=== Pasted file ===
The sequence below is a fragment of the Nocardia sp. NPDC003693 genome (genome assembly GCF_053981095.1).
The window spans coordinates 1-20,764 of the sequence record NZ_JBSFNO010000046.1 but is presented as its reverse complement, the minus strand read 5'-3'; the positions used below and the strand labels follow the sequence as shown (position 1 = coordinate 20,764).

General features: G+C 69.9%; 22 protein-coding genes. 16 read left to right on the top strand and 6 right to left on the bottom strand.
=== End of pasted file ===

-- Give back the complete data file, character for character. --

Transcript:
The sequence below is a fragment of the Nocardia sp. NPDC003693 genome (genome assembly GCF_053981095.1).
The window spans coordinates 1-20,764 of the sequence record NZ_JBSFNO010000046.1 but is presented as its reverse complement, the minus strand read 5'-3'; the positions used below and the strand labels follow the sequence as shown (position 1 = coordinate 20,764).

General features: G+C 69.9%; 22 protein-coding genes. 16 read left to right on the top strand and 6 right to left on the bottom strand.